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Med Educ Online. 2018 Dec;23(1):1505400. doi: 10.1080/10872981.2018.1505400.

Measuring the extent and nature of use of Social Networking Sites in Medical Education (SNSME) by university students: Results of a multi-center study.

Author information

1
a Surgery Clinical Sciences Department, College of Medicine , University of Sharjah , Sharjah , UAE.
2
b Dean College of Medicine , Taibah University Almadinah Almunawwarah , Saudi Arabia.
3
c Department of Public Health , College of Public Health, Imam Abdulrahman Bin Faisal University , Saudi Arabia.
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d Medical Education Unit , College of Medicine University of Sharjah , United Arab Emirates.
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e Department of Community Medicine and Behavioural Sciences, Department of Surgery, Faculty of Medicine , Kuwait University , The State of Kuwait.
6
f School of Accountancy , Hubei University of Economics , Wuhan , China.

Abstract

There is a sharp rise in the use of social networking sites (SNSs) by university students for various purposes. However, little is known about the use of SNSs for educational purposes. This study aims to determine educational use of SNSs by the medical students of two Saudi and a Kuwaiti medical school. A cross-sectional study was conducted by administering a 20-statement questionnaire to the undergraduate medical and allied health sciences students of two Saudi universities: Taibah University (TU) and Imam Abdulrahman AlFaisal University (IAFU), and one Kuwaiti university, Kuwait University (KU). The data were collected and analyzed by SPSS 20. Of a total of 1312 respondents, 1181 (90%) students used SNSs and 131 (10%) did not use SNSs for any reason. Further, only 442/1181 (37%, p < 0.00) students used SNSs for education and found these sites to be useful. As many as 357 (27%) students used SNSs for sharing education-related information once a day, 306 (23%) 3-5 times a day, and 331 (25%) once a week. A maximum of 678 (52%) used Facebook for educational purpose and most of the students, 469 (38%), used SNSs for sharing lectures. There were significant variations in responses among genders and year of schooling. The use of online social media in medical education is a rapidly evolving arena of scholarship. Low use of SNSs for sharing information and significant variations in perceptions of medical students about social media should draw attention of policy-makers for promoting awareness and educational reforms.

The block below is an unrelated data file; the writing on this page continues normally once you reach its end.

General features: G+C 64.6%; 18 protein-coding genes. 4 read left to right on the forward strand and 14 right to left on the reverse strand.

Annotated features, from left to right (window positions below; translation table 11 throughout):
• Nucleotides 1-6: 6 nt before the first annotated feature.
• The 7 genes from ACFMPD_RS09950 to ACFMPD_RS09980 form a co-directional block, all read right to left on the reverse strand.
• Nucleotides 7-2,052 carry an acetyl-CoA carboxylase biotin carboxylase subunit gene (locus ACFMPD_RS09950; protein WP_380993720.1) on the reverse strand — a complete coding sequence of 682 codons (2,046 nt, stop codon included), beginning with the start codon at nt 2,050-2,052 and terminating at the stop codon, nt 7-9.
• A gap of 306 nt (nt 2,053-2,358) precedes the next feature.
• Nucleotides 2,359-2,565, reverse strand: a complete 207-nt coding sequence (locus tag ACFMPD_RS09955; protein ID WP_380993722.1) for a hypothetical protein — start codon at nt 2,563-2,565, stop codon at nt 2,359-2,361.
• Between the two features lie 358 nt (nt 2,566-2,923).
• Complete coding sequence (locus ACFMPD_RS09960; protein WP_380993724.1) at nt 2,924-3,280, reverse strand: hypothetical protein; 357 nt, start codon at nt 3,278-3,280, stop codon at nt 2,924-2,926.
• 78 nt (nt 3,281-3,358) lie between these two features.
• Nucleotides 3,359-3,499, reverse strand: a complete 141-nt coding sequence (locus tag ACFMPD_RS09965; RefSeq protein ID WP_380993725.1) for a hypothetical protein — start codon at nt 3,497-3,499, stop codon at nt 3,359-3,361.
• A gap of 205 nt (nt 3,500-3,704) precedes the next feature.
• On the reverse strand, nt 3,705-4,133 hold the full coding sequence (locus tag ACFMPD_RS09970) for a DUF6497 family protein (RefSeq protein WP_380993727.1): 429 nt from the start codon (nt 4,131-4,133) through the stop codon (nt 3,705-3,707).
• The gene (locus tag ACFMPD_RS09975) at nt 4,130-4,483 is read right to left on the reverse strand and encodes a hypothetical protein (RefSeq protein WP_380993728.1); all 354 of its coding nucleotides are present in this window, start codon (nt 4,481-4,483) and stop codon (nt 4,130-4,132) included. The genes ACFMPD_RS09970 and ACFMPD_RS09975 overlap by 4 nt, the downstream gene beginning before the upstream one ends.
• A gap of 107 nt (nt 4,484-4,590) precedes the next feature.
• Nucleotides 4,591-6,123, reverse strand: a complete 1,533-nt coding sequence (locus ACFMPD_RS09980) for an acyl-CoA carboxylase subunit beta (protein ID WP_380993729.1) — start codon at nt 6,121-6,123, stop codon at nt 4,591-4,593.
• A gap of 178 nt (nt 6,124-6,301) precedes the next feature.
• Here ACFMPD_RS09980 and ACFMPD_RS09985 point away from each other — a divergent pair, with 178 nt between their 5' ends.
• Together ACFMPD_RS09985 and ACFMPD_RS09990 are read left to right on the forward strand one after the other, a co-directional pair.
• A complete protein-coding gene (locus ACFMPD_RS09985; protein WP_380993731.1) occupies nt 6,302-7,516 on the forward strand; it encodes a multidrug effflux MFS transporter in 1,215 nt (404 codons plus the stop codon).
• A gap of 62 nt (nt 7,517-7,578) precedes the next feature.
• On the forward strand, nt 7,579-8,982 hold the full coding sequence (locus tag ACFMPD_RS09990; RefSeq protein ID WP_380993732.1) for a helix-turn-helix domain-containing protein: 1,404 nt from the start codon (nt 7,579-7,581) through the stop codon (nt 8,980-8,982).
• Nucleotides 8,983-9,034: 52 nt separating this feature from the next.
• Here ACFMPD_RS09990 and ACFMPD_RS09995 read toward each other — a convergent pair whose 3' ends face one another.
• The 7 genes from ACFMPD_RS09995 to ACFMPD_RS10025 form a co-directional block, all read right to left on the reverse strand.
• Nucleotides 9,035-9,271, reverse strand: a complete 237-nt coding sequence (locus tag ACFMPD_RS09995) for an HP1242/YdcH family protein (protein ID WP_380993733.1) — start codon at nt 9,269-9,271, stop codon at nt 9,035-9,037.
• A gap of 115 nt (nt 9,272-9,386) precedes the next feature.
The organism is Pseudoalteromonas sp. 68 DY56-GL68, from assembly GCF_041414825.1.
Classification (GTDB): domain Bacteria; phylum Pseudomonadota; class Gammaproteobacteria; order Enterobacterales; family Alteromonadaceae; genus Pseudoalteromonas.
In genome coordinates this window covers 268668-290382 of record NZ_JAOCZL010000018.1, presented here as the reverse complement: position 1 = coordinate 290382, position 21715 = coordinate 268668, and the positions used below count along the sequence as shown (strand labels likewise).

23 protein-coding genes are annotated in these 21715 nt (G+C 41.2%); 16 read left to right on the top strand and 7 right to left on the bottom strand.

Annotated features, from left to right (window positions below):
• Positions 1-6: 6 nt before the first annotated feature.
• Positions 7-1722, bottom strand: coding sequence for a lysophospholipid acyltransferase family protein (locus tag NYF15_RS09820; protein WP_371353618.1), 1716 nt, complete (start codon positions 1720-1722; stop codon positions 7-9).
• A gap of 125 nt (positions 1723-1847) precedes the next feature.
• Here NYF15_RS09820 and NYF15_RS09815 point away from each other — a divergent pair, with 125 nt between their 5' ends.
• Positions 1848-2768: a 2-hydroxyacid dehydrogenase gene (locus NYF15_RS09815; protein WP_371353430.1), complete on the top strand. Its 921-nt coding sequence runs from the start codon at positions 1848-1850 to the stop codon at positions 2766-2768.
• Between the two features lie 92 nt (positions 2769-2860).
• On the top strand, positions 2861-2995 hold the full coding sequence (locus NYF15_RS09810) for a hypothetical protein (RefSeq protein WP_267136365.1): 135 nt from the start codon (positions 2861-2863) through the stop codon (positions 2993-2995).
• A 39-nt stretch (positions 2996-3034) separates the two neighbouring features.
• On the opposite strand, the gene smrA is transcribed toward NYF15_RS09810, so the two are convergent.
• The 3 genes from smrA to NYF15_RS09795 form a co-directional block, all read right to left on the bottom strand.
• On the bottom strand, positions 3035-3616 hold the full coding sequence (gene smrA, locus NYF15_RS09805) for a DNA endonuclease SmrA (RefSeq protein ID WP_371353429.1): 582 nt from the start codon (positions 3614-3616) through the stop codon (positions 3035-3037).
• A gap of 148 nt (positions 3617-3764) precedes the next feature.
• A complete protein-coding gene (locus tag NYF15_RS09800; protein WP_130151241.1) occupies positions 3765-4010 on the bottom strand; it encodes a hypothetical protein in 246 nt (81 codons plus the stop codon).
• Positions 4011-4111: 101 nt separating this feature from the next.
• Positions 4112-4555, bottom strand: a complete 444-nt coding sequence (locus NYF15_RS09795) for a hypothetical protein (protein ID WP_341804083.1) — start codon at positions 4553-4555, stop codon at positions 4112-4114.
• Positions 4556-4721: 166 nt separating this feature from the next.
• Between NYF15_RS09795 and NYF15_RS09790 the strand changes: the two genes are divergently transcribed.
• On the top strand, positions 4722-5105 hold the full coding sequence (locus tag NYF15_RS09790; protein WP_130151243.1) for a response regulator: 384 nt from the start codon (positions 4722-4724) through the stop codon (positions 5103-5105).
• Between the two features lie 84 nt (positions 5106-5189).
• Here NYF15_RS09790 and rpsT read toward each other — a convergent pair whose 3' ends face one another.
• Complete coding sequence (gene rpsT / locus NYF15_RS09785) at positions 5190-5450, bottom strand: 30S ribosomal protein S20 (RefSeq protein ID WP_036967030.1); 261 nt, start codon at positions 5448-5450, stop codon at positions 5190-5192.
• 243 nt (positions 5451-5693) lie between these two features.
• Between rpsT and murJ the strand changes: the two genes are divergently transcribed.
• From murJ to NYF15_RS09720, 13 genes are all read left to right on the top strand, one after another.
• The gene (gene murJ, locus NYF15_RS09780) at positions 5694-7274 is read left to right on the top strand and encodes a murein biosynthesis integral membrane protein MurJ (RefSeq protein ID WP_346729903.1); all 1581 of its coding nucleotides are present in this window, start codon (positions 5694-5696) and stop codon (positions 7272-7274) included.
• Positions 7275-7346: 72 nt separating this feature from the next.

KEYWORDS:

Facebook; Flickr; Social networking sites; Twitter; education

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